All Quiet on the Western Front
Exam Narrative

Exam Literary Analysis

Through the Tunnel

A literary analysis


Willing is not enough. We must do. – Bruce Lee.



On the day before they left, he would do it. He would do it if it killed him,” the distance between life and death can be very small; furthermore, in the short story “Through the Tunnel,” Jerry learns that your life isn’t something to mess around with. Jerry sees older kids having fun in the water, and holding their breath for as long as they can while swimming through a long, dark and grimy tunnel. Jerry wants to do this as well, but he has a struggle with himself to try to reach a good enough lung capacity before his vacation ends and he’s forced to go home. “Jerry exercised his lungs as if everything, the whole of his life, all that he could become, depended upon it.” He does this by spending his days on vacation holding his breath underwater for as long as he can before needing rise to the surface again.

     While preparing for the tunnel, Jerry counts his time underwater to give himself an idea of how much time he will have underwater before it becomes a concern. On Jerrys last day on vacation he decided that he is ready to seriously risk his life to swim through the tunnel. “Soon he was clear inside. He was in a small rockbound hole filled with yellowish­gray water.” Through most of his time in the tunnel his doesn’t have any issues with holding his air, but he had headaches and the top of the tunnel was spiky and slimy. 115 seconds into the tunnel he began to feel the toll that the lack of air had on him.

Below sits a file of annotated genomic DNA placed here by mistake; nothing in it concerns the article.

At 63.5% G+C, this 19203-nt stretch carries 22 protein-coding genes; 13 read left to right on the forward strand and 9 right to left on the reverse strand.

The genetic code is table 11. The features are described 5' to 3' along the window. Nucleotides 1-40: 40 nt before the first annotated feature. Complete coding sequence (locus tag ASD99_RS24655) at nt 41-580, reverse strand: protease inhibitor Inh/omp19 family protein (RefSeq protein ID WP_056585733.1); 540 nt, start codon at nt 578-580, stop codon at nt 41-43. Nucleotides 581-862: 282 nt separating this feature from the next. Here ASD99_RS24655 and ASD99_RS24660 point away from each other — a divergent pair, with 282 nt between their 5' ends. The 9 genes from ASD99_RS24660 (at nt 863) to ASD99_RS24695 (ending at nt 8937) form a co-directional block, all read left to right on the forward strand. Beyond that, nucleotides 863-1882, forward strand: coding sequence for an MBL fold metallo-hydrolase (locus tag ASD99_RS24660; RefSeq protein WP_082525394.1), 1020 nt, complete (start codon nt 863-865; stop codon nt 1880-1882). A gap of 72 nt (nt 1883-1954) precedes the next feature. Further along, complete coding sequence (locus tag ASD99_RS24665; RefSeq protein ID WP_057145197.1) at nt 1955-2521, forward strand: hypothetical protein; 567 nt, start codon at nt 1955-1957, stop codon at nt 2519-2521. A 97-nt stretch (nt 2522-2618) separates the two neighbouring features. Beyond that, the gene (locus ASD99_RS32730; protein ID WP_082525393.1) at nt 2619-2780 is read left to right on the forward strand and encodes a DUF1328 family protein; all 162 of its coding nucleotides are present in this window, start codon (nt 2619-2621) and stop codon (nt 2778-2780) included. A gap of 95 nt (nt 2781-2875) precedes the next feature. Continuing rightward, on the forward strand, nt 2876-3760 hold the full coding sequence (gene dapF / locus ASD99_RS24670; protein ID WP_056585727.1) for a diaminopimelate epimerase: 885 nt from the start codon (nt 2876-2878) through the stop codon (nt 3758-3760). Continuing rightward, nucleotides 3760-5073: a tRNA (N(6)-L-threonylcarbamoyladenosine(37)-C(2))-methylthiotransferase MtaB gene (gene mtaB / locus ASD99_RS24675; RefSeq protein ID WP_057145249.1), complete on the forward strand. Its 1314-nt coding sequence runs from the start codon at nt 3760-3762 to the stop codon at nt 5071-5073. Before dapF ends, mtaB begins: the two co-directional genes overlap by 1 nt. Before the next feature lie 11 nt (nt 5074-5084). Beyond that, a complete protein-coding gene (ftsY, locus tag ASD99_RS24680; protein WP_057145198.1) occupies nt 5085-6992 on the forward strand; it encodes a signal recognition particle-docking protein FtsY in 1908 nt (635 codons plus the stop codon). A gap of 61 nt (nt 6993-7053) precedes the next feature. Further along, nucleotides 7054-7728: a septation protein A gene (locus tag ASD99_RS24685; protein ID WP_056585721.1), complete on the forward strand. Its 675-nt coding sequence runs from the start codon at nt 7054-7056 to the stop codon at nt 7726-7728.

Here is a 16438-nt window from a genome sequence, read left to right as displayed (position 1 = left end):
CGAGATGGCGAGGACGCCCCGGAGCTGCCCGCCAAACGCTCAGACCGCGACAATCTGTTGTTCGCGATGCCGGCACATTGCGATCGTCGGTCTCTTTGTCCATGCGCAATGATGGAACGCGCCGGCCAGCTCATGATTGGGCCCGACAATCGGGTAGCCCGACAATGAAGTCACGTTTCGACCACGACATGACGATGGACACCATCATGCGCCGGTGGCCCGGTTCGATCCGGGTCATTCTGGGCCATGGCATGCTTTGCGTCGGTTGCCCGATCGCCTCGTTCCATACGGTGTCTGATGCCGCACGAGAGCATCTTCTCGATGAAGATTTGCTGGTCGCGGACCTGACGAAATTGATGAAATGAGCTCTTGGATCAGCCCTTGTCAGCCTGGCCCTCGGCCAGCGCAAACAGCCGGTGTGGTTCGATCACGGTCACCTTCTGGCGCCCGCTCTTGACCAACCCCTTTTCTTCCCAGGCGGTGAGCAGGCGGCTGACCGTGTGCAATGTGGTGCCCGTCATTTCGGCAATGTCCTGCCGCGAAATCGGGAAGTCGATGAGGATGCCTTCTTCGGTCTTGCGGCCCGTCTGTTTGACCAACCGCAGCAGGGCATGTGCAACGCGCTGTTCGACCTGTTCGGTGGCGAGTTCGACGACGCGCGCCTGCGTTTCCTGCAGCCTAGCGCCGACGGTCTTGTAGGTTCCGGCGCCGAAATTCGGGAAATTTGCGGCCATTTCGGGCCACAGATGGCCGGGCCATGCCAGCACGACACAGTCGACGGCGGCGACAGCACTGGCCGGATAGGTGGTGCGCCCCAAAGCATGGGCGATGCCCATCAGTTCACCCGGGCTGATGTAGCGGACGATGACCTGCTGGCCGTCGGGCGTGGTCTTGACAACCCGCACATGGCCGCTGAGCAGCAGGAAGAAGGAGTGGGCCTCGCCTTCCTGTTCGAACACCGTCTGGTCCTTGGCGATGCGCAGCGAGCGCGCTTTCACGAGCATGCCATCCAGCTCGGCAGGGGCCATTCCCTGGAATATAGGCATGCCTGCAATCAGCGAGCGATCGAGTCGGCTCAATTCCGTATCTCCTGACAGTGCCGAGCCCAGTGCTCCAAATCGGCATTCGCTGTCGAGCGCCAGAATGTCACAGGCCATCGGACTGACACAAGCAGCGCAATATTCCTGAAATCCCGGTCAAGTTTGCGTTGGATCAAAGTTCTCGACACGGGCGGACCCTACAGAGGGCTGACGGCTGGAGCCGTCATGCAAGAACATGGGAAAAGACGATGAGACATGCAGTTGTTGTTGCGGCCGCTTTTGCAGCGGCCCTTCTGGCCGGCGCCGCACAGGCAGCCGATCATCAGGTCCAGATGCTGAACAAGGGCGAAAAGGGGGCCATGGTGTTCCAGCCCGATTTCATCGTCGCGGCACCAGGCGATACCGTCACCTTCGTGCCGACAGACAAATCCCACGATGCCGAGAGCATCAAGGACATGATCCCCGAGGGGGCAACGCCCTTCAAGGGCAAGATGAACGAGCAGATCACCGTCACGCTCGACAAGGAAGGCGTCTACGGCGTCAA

A hundred and fifteen, a hundred and fifteen pounded through his head... He felt he was dying. He was no longer conscious. He struggled on in the darkness between lapses into unconsciousness. An immense, swelling pain filled his head, and then darkness cracked with an explosion of green light. His hands, groping forward, met nothing; and his feet, kicking back, propelled him out into the open sea.

     After passing through the tunnel, Jerry sees the importance of life, he sees the importance that his actions have on him and his future, and he sees the importance of perseverance. If he never persevered through the tunnel—where he bled out, his lungs cramped, and his head pounded with pain—he would have died and left his, already widowed, mother alone in the world. His mother gave him the freedom to do what he wanted during their vacation, and he took that chance to almost get himself killed. The one saving grace, is that Jerry didn’t tell his mother of this after it happened. “His mother was coming back. He rushed to the bathroom, thinking she must not see his face with bloodstains, or tearstains.” Dying is something that everybody will experience at point or another in their life; however, Jerry’s perseverance is what pushed that time back as far as he could